'No Cure Found for Ilwaco Plague'"The average August day at the Port [of Ilwaco] begins at 4:00 a.m. and sometimes ends at midnight.

"By the time charter skippers, charter office workers, gas dock operators, cooks, waitresses, and bait boys are up and around between four and five a.m., trollers are well on their way to the fishing grounds, gillnetters have been working all night, and tuna clippers have been delivering catches, getting supplies, and loading up on ice.

"At 5:00 a.m. the port is jammed with thousands of sportsmen and -women, charter offices are packed, boats are departing, and cafes are filled to maximum capacity while hungry fishermen wake up to a cup of coffee as bacon and eggs sizzle on a hot grill.

"Mass confusion is the best description for the port at this time. The air is filled with shouts and orders as people are trying to locate their charter boat, grab something to eat, or obtain the proper fishing gear. Engines are being revved as the air fills with diesel and gas fumes.

"Between 6:00 and 7:00 a.m., most of the boats have departed, hoping to limit during the early morning bite. Within another hour the port appears to be almost completely deserted. A few people and an occasional stray dog can be observed wandering up and down the waterfront.

"It's 8:00 a.m. and quiet to the point where two seagulls can be heard arguing over some tasty morsel found floating in the basin. An occasional small craft is being set in the water as a few boats unload their catches and salmon trollers load up on ice. Waitresses and cooks with most of their initial mess being cleaned, settle back with a relaxing cup of coffee. Those in need of sleep catch a quick nap.

"Between 9:00 a.m. and 10:00 a.m. a few boats begin to trickle back to the basin.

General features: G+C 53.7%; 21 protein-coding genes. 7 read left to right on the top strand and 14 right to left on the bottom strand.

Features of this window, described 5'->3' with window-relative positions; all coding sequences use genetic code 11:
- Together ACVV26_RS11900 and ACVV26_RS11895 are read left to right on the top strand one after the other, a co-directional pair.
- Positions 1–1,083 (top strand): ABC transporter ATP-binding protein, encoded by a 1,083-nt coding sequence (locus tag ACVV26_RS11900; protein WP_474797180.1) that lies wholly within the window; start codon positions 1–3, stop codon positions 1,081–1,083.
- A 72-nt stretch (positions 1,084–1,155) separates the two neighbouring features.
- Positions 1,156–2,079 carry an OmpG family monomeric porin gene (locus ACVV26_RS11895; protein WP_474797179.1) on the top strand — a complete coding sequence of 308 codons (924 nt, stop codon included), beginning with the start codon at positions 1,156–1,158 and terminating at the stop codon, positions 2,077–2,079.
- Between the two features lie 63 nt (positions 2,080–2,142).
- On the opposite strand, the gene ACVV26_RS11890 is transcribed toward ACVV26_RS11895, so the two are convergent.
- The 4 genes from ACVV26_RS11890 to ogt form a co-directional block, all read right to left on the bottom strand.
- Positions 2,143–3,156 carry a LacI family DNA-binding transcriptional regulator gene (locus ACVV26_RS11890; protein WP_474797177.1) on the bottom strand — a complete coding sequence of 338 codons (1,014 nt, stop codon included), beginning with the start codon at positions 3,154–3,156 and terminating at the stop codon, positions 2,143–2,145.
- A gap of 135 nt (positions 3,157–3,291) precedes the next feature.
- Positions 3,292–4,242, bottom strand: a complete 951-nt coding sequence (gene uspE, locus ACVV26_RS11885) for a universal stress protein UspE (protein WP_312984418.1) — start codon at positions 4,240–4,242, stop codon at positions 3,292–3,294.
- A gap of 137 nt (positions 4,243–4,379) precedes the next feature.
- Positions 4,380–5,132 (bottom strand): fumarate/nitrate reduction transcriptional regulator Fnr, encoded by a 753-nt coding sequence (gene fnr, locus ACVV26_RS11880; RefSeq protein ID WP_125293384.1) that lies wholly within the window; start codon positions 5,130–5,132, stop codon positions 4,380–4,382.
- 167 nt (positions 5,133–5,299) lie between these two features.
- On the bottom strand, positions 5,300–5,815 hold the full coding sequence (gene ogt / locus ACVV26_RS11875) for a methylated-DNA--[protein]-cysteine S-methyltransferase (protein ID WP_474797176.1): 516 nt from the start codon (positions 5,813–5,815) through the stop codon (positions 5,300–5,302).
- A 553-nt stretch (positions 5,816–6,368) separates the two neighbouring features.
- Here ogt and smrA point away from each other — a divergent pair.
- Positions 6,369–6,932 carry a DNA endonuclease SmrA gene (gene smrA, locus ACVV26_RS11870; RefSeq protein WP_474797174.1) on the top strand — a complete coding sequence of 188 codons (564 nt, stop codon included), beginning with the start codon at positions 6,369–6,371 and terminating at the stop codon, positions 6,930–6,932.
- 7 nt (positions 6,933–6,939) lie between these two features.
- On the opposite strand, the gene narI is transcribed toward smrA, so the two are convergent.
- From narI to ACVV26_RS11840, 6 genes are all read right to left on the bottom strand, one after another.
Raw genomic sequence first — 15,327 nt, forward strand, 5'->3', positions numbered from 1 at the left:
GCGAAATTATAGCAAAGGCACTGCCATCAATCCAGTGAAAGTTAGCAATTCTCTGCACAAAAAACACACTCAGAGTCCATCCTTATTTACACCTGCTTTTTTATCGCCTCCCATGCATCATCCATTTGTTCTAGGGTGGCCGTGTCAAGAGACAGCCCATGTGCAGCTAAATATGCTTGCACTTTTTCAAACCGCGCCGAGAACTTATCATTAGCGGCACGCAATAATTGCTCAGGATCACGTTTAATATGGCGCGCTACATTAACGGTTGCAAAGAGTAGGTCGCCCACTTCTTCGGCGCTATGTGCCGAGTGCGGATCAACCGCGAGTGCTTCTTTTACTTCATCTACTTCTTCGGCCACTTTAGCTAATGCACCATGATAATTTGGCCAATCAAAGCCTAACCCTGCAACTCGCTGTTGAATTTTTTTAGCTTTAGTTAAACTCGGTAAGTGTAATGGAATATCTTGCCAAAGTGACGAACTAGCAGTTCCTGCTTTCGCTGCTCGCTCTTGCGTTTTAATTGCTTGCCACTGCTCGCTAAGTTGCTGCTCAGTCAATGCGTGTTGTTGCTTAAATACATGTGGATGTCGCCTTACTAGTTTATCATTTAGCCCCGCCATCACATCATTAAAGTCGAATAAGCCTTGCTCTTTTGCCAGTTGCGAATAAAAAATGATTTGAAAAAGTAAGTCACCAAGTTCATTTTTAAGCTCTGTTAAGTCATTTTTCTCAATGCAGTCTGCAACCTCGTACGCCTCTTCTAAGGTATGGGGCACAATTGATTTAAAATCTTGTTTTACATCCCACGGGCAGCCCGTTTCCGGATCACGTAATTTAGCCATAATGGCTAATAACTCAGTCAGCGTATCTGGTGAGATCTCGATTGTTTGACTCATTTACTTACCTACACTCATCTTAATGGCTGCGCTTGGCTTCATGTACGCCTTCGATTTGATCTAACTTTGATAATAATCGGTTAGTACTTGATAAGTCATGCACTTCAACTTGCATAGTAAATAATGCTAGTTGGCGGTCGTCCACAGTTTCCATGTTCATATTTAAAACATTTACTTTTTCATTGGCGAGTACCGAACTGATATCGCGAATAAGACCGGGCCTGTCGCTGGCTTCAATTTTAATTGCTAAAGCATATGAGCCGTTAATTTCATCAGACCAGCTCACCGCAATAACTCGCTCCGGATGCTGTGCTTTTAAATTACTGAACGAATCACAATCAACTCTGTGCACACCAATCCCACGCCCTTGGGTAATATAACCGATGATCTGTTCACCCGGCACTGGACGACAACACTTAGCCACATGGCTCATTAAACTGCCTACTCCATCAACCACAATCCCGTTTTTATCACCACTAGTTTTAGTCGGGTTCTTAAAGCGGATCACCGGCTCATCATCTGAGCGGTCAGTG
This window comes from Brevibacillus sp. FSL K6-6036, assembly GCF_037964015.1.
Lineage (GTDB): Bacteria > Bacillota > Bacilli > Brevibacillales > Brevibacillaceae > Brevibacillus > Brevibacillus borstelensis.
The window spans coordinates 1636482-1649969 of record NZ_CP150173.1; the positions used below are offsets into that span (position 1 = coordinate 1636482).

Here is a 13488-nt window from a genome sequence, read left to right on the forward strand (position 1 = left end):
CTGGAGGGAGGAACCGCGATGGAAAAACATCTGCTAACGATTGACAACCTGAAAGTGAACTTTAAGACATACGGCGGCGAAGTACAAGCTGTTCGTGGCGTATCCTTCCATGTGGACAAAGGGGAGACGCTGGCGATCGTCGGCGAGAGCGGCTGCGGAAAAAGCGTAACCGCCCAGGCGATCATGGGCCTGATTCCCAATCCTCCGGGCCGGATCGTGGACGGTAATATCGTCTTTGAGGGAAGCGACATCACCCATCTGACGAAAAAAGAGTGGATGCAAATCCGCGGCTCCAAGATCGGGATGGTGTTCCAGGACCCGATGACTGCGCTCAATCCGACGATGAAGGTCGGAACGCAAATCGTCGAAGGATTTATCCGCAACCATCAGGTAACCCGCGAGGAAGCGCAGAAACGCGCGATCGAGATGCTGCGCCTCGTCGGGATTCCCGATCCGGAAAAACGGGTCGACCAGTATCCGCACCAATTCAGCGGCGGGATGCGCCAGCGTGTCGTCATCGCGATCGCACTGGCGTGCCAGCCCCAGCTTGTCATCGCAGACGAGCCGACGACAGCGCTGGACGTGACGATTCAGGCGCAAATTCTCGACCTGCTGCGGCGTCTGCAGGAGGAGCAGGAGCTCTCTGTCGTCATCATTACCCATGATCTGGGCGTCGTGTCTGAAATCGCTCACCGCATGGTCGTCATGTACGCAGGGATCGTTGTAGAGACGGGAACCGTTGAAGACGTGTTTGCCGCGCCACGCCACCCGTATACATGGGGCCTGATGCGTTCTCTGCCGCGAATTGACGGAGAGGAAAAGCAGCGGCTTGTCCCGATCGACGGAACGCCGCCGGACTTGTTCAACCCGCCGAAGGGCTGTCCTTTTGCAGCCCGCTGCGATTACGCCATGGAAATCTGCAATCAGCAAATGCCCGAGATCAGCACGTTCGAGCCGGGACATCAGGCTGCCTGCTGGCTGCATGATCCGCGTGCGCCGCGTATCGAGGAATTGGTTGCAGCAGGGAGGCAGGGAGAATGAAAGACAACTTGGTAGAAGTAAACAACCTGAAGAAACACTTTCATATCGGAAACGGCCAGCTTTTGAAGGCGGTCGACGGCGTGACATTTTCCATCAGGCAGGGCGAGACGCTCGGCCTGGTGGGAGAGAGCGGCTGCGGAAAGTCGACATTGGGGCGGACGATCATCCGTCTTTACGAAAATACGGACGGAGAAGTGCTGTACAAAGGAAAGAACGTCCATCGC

"Just as a quiet breeze gradually evolves into a huge storm, the port activity once more begins to increase. Mass confusion again becomes the best description between 10:00 a.m. and 2:00 p.m. as boats unload people and fish and young fish haulers can be heard screaming, 'Hey, mister, do you want your fish cleaned?'

"By noon the cafes become popular spots for those who have worked up an appetite or lost an appetite while at sea in a slow, twisting, pitching boat. Thousands of gallons of water pour over fish being cleaned in the fragrantly odored fish cleaning huts. Fish bags sell like hotcakes. Ice is becoming as necessary as gasoline for a car.

"Gradually, as the day beings to linger, a peace settles over Ilwaco as though the little village was letting out a sigh of relief. Boats are still being lifted out of the filmed-over water. Ice houses are full, fish buying stations are still operating, the crowded parking lot is near empty and the bars and taverns become the sought out spots.

"Finally it's 10:00 p.m. and after a long day the average dock employee and businessman gets to bed, for the evil monster 'alarm clock' will soon grab out at slumberland and snatch away that restful loving pillow.

"Quick, quick, get up, it's past 5:00 a.m. and you're late for work!"

-Sept. 1, 1972

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